Ummmm yeahhhhhh. I didn’t finish this one. I started listening on audio WITH TWO OF MY FAVORITE NARRATORS and was bored and annoyed and felt like the book wasn’t doing anything new. Prophecies, blah. It was too perfect and too convenient. I tried picking up my ARC and just couldn’t get into it. Meh. | My Review


THE FAULT IN OUR STARS by John Green
Goodreads average rating: 4.28 stars | My rating: 3 stars

the fault in our stars tfios

THE FAULT IN OUR STARS is the highest-rated book on my “black sheep” books list. I had never read a John Green book before this and everyone raaaaved how much they loved it so obviously I had very high hopes! What I found was just… not the best. The teens were way too well-spoken (like more than adults EVER are) and the conversations just felt unrealistic and pretentious. It was my first John Green book and I haven’t really found one since that I loved. | My Review


THE FEMALE OF THE SPECIES by Mindy McGinnis
Goodreads average rating: 4.27 stars | My rating: 3 – 3.5 stars

I guess this was more of a black sheep book in the sense that I was left confused in so many ways on how I felt about it. Main character Alex was emotionally cold and closed-off and yet she was extremely over-feeling. The ending of the book infuriated me and yet it was also kind of the only way it could end. Things like that left me with an overall feeling of confusion. I was totally on board with the overall message and the fact that McGinnis didn’t shy away from sex, drugs, and rock ‘n’ roll (okay, or just sex and drugs). But I also really, really didn’t like the unnecessary involvement of animal abuse. If it needed to be included, it could have been for a plot point and instead, there was no point to it. | My Review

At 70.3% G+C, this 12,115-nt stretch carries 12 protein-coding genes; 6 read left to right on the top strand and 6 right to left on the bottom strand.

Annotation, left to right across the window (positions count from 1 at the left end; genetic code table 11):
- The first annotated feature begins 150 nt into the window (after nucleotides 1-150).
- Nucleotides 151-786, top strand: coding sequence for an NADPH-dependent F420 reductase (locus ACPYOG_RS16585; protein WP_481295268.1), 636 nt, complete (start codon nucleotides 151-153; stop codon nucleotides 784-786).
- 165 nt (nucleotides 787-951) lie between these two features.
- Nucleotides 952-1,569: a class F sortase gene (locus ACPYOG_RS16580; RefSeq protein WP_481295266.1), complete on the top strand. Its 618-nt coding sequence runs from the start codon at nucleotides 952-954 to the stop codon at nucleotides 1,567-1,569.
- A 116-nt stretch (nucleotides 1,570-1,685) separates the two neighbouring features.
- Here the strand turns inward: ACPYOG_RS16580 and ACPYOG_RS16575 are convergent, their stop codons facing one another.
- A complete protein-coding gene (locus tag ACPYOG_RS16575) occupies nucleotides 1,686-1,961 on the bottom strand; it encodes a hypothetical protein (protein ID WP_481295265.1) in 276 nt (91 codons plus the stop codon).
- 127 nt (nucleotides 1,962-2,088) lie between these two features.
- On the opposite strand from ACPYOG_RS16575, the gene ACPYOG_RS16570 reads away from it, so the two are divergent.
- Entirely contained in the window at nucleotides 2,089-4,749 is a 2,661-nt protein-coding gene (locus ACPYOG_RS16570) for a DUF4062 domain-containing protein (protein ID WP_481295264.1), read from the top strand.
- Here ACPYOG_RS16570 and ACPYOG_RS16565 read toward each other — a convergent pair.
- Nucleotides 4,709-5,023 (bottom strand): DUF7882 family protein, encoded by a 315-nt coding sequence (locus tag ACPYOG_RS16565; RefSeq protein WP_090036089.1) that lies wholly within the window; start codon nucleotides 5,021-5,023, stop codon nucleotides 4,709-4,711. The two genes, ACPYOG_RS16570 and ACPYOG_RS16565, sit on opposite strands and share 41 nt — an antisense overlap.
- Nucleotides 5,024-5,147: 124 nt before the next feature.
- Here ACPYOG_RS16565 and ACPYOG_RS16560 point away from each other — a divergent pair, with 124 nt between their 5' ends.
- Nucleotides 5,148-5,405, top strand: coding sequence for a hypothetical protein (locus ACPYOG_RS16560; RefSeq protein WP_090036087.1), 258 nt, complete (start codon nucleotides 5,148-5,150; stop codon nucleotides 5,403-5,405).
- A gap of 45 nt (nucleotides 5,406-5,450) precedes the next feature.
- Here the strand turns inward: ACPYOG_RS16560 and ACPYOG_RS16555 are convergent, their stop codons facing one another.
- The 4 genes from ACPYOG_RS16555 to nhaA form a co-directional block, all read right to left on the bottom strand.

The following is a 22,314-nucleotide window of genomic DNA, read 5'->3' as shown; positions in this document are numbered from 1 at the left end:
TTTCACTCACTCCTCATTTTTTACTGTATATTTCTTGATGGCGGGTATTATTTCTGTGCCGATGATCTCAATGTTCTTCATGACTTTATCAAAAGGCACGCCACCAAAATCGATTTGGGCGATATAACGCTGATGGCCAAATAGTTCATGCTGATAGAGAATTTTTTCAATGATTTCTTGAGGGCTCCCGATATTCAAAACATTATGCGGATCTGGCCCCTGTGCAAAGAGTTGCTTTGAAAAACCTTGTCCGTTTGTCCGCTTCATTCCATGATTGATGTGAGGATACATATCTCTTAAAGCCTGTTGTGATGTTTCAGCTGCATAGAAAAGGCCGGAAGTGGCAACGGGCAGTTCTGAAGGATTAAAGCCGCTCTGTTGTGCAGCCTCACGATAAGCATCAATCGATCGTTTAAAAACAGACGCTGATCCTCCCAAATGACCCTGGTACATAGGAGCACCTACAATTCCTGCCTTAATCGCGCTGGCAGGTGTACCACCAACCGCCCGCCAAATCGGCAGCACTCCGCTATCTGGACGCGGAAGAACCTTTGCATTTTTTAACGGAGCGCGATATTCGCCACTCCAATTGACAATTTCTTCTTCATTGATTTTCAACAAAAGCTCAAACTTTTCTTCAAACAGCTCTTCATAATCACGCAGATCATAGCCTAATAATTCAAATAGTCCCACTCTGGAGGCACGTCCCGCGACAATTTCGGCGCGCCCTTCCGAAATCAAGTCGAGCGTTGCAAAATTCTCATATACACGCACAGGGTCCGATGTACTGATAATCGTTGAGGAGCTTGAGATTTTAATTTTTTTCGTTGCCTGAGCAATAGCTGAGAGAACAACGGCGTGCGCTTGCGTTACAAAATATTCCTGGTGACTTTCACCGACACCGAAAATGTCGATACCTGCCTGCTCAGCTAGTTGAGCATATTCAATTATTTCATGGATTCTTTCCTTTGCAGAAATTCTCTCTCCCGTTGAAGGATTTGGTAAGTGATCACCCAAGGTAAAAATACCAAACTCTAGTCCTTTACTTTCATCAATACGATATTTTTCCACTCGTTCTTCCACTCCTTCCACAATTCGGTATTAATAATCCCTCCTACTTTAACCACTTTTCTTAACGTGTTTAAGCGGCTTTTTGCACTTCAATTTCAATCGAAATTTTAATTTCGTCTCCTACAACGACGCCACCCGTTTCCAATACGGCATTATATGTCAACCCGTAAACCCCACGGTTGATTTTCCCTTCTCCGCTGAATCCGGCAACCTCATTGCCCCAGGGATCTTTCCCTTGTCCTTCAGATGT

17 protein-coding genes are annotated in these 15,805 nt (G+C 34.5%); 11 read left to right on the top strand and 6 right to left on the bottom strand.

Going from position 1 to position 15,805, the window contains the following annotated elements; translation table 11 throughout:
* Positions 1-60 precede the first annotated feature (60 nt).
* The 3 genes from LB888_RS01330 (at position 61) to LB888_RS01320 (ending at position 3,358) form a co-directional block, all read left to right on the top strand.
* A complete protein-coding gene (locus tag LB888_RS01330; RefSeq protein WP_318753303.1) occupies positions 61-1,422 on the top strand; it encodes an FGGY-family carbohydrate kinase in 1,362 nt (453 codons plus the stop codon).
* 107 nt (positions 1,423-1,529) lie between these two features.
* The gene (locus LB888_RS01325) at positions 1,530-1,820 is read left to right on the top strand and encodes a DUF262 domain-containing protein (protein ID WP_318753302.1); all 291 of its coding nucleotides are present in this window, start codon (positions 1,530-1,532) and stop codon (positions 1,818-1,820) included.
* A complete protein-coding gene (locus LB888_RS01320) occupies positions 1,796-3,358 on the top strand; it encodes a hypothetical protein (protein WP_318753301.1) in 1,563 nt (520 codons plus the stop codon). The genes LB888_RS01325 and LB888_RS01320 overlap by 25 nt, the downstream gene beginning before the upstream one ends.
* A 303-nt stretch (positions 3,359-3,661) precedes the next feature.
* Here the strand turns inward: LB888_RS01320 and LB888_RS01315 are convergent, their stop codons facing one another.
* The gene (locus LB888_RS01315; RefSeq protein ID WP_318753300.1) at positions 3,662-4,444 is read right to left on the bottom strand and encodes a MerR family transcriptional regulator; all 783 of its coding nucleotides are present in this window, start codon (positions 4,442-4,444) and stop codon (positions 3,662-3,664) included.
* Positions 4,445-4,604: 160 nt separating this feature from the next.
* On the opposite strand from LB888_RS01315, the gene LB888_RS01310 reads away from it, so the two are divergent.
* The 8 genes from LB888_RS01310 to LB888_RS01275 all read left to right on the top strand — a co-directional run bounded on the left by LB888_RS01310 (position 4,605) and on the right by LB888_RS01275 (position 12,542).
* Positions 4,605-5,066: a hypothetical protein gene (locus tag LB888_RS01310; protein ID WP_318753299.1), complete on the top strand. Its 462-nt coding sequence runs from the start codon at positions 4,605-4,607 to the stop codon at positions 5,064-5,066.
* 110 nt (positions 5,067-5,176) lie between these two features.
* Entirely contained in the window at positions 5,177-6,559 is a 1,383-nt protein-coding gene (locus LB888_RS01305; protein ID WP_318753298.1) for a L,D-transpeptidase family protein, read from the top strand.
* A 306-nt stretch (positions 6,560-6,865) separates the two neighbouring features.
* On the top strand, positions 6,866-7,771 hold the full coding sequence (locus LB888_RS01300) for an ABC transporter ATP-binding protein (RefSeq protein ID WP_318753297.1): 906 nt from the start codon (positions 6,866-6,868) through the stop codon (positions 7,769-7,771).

THE GOOSE GIRL by Shannon Hale
Goodreads average rating: 4.18 stars | My rating: 2 stars

I read this with Alyssa and Amy as an On the Same Page buddy read because it was one of Amy’s favorite books and… I was surprised she didn’t ditch me because of my feelings on the book. I actually *whispers almost inaudibly* kiiiind of skimmed the end? I don’t know why but I just could not get into this book. It just wasn’t my thing. | My Review


CARAVAL by Stephanie Garber
Goodreads average rating: 4.15 stars | My rating: 3 stars

CARAVAL was a good example of one of those horrible, horrible black sheep moments. The one where I’m SURE I’ll love the book. The moment where I’m so confident that I break my rule of getting ARCs (much less books) personalized and save my extra manuscript copy (which has now gone to a good home) because I don’t want to get rid of them, just in case I need them for a future collection. Instead, it’s goodbye spare copies and I don’t even want a finished copy. I was really disappointed in CARAVAL. It was entertaining enough but I don’t understand what people saw in it. The world was too all-over-the-place, I hated the sister relationship, and the ending was crap. The imagery was amazingly gorgeous and the boy was swoony but that wasn’t enough to save the book for me. If anyone needs an ARC and you don’t mind my name in it… I won’t need it! | My Review


UPROOTED by Naomi Novik
Goodreads average rating: 4.14 stars | My rating: 2.5 – 3 stars

 

This was another book that I read with Alyssa and Amy that they loved and I didn’t (seriously, why are they still friends with me?) but at least I was able to pinpoint that it was a style clash with me. I don’t need all action all the time to enjoy a book but the pacing in UPROOTED felt slow and detailed and I just had a really hard time pushing through it. I ended up speed-reading (aka skimming) parts until I came around to a bit more going on in the end. When it came down to it, it was just a style issue for me.